A band of lawmakers thinks share buybacks are too good to last.
Last year, companies bought back a record $806 billion in shares of their own stock.
But the high volume stirred controversy. Republican Senator Marco Rubio joined Democrats including Chuck Schumer and Bernie Sanders in decrying share buybacks.
This attack on buybacks is politicians’ feeble attempt to take more money from investors’ wallets.
A victim of their own success, let’s look at why share buybacks have risen in popularity — and why lawmakers are saying they create a deal too good to go on…
Tax Cuts Boost Buybacks
President Donald Trump signed a tax cut in 2017. Many saw the move as pro-business because it adjusted the corporate tax rate from 35% to 21%.
In the year that followed, corporations found that share buybacks were a good way to return value to shareholders.
This week, the S&P Dow Jones Indexes announced that 2018 was a record year for buybacks. The fourth quarter marked the year’s peak with a total of $223 billion.
The chart below shows the trends in dividend yield and share buybacks of the S&P 500.
Investors who only look for a dividend yield are missing a huge opportunity with buybacks.
2 Reasons Share Buybacks Are More Popular Than Ever
Simply put, share buybacks are when a corporation buys back its own shares — cutting the total share count.
That means the remaining shares out now represent a bigger piece of the company.
Share buybacks have grown in popularity for two reasons:
- They return value to shareholders through a tax-efficient yield.
- They boost earnings per share (EPS) by cutting the total share count.
Unlike a dividend, which is taxed based on income, the yield from share buybacks is seamlessly rolled into capital gains. Shares held for a year or longer are taxed 20% or less.
Dividends are considered income and, in most cases, are taxed higher than capital gains. The real yield from share buybacks is even higher than dividends after this tax effect.
But savvy investors aren’t the only ones who benefit from buybacks. Some management teams are compensated based on EPS. Pulling shares off the market is a good way to cut share count and boost EPS.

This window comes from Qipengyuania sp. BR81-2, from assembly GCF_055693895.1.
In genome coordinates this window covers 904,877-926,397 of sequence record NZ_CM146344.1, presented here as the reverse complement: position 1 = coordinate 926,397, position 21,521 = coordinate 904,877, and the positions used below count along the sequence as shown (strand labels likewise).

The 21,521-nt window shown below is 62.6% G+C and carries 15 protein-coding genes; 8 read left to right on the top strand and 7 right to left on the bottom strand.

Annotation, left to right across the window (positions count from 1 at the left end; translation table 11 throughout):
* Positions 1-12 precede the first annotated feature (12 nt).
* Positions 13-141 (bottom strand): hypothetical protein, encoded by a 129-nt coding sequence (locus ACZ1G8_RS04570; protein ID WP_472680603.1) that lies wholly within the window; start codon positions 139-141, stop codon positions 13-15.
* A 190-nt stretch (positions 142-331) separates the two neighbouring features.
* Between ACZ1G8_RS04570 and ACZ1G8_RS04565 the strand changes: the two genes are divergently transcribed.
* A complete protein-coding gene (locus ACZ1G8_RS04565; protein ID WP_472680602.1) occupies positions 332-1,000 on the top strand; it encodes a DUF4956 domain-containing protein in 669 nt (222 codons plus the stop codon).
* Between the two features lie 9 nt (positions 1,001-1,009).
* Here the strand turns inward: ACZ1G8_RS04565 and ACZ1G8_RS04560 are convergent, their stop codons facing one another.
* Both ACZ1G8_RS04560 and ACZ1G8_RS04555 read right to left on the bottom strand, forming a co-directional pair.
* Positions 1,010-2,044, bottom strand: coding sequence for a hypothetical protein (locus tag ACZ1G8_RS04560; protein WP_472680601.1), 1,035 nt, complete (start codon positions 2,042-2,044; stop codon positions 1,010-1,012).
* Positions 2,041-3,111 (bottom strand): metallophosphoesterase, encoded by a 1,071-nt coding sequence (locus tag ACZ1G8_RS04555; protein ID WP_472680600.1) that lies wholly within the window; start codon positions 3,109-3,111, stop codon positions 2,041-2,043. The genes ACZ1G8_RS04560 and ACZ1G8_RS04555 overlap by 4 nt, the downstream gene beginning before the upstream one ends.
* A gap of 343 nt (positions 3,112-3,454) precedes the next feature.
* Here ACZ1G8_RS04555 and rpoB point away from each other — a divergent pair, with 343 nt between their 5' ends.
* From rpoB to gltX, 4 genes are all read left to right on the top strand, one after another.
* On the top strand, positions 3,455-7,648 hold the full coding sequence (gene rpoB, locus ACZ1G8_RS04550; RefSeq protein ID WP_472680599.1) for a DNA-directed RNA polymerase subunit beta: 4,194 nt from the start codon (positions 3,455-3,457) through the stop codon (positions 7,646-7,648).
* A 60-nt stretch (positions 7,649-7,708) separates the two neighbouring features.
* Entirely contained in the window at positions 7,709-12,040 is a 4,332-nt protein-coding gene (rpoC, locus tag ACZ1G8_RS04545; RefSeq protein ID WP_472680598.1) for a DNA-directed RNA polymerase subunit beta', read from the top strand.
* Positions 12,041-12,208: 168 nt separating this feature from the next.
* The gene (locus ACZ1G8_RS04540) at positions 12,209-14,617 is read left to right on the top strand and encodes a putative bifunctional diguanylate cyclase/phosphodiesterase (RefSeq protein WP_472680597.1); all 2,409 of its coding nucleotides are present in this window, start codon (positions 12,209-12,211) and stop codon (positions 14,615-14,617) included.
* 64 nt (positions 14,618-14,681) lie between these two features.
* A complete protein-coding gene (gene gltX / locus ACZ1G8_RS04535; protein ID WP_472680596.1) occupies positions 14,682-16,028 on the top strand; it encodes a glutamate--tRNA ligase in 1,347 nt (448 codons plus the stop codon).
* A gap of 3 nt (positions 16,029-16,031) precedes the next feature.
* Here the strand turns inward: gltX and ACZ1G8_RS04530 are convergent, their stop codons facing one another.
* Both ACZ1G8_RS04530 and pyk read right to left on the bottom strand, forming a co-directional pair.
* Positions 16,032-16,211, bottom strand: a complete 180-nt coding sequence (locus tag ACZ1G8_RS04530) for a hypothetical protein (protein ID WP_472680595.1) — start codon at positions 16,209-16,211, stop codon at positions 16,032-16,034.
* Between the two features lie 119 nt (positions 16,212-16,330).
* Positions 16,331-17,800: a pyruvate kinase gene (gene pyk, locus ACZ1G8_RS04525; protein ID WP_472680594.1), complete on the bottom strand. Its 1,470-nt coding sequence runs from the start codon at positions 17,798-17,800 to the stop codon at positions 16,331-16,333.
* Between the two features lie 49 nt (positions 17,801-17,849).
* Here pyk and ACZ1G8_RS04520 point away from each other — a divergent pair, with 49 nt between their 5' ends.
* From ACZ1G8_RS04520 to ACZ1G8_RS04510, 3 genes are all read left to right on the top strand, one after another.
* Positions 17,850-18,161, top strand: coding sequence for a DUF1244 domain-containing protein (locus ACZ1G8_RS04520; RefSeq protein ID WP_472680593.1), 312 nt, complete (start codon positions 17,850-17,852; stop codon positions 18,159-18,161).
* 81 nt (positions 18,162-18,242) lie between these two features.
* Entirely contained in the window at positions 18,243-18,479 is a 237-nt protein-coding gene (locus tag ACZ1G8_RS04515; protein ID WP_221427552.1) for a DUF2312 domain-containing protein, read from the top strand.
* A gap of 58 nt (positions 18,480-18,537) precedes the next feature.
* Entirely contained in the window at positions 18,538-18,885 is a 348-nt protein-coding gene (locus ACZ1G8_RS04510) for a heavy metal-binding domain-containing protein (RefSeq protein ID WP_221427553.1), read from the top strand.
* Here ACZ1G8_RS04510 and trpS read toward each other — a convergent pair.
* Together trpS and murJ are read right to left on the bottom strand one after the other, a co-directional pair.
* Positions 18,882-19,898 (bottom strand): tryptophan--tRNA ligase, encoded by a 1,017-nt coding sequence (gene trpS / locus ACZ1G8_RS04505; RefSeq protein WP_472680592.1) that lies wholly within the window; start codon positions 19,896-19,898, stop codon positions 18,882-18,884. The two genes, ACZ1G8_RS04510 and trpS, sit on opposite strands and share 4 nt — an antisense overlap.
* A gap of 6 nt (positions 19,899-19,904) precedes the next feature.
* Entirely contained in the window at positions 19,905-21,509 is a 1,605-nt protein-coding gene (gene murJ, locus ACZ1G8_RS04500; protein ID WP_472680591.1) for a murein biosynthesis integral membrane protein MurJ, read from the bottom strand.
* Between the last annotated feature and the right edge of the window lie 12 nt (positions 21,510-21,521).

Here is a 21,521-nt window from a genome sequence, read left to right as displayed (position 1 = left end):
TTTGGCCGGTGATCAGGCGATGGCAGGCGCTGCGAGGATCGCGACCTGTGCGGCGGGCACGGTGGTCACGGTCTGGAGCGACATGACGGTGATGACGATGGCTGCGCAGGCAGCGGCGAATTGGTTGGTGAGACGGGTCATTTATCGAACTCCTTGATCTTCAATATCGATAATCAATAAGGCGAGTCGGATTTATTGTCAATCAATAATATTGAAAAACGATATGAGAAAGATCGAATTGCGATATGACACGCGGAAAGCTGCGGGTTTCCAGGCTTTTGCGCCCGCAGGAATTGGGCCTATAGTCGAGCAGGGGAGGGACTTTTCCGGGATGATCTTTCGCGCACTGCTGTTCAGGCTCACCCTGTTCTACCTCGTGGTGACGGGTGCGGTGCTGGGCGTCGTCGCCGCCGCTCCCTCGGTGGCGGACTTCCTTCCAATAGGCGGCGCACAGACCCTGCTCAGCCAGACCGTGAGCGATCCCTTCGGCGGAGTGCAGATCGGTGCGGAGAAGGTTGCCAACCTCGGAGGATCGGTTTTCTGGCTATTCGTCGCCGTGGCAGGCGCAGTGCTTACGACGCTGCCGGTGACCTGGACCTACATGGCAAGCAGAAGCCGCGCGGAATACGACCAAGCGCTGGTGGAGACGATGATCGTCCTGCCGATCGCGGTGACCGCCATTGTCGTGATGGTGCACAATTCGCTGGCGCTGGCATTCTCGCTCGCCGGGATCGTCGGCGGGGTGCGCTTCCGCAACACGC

A New Way to Think About Yield
A long-held favorite of income investors are known as the Dividend Aristocrats. This group of stocks earned its regal title by growing dividends for at least 25 years.
But with the growing popularity of buybacks, we need a new way to think about yield.
We can find the total yield by combining the dividend yield with the amount of buybacks. Last year, the S&P 500’s dividend yield was just 2.17%. In contrast, its yield including buybacks was 6%.
Utilities only yielded a total of 3.61% in comparison.
The information technology sector spent the most on buybacks. Income investors dislike this sector for its below-market dividend yield of 1.55%, but the combined yield was a market-topping 6.83%!
That’s thanks to $278.5 billion spent on buybacks.
This “hidden” yield has major tax advantages.
Assuming a long-term capital gains rate of 20%, Washington, D.C. would collect $161.2 billion from last year’s buybacks. If that cash was returned in the form of dividends, the tax bill would be as high as $298.2 billion!
It’s no wonder career politicians are trying to tax buybacks as dividends.
Investors looking to profit from this trend can consider companies with a track record of passing on value through buybacks.
The three companies with the largest buyback budgets last year were Apple (Nasdaq: AAPL), Oracle (NYSE: ORCL) and Wells Fargo (NYSE: WFC).
Investors looking for a passive approach to holding the best overall yielding companies should consider exchange-traded funds (ETFs) such as the Cambria Shareholder Yield ETF (BATS: SYLD) or the iShares US Dividend and Buyback ETF (BATS: DIVB).
Both ETFs trade on the BATS, aka the CBOE BZX U.S. Equities Exchange.
For our purposes, trading a stock listed on the BATS is the same as if it were listed on the NYSE.
These funds track a basket of companies committed to returning value to shareholders through buybacks and dividends.
Internal Analyst, Banyan Hill Publishing